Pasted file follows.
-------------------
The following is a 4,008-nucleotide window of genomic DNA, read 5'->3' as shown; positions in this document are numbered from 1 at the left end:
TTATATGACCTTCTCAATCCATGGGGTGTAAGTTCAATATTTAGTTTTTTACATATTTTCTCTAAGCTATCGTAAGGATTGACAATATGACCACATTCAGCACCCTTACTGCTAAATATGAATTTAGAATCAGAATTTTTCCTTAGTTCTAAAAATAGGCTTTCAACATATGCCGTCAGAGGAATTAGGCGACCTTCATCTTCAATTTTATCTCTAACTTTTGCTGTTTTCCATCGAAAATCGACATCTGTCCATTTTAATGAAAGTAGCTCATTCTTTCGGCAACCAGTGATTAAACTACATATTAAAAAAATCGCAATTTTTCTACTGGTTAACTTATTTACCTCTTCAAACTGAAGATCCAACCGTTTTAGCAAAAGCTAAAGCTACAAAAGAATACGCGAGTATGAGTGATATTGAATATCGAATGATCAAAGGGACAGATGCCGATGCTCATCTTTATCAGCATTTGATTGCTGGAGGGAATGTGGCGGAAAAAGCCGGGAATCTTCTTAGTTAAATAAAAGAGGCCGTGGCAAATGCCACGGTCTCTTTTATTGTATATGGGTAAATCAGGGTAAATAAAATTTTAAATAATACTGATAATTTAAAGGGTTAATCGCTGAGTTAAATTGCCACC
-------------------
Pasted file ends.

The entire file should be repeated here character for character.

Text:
The following is a 4,008-nucleotide window of genomic DNA, read 5'->3' as shown; positions in this document are numbered from 1 at the left end:
TTATATGACCTTCTCAATCCATGGGGTGTAAGTTCAATATTTAGTTTTTTACATATTTTCTCTAAGCTATCGTAAGGATTGACAATATGACCACATTCAGCACCCTTACTGCTAAATATGAATTTAGAATCAGAATTTTTCCTTAGTTCTAAAAATAGGCTTTCAACATATGCCGTCAGAGGAATTAGGCGACCTTCATCTTCAATTTTATCTCTAACTTTTGCTGTTTTCCATCGAAAATCGACATCTGTCCATTTTAATGAAAGTAGCTCATTCTTTCGGCAACCAGTGATTAAACTACATATTAAAAAAATCGCAATTTTTCTACTGGTTAACTTATTTACCTCTTCAAACTGAAGATCCAACCGTTTTAGCAAAAGCTAAAGCTACAAAAGAATACGCGAGTATGAGTGATATTGAATATCGAATGATCAAAGGGACAGATGCCGATGCTCATCTTTATCAGCATTTGATTGCTGGAGGGAATGTGGCGGAAAAAGCCGGGAATCTTCTTAGTTAAATAAAAGAGGCCGTGGCAAATGCCACGGTCTCTTTTATTGTATATGGGTAAATCAGGGTAAATAAAATTTTAAATAATACTGATAATTTAAAGGGTTAATCGCTGAGTTAAATTGCCACC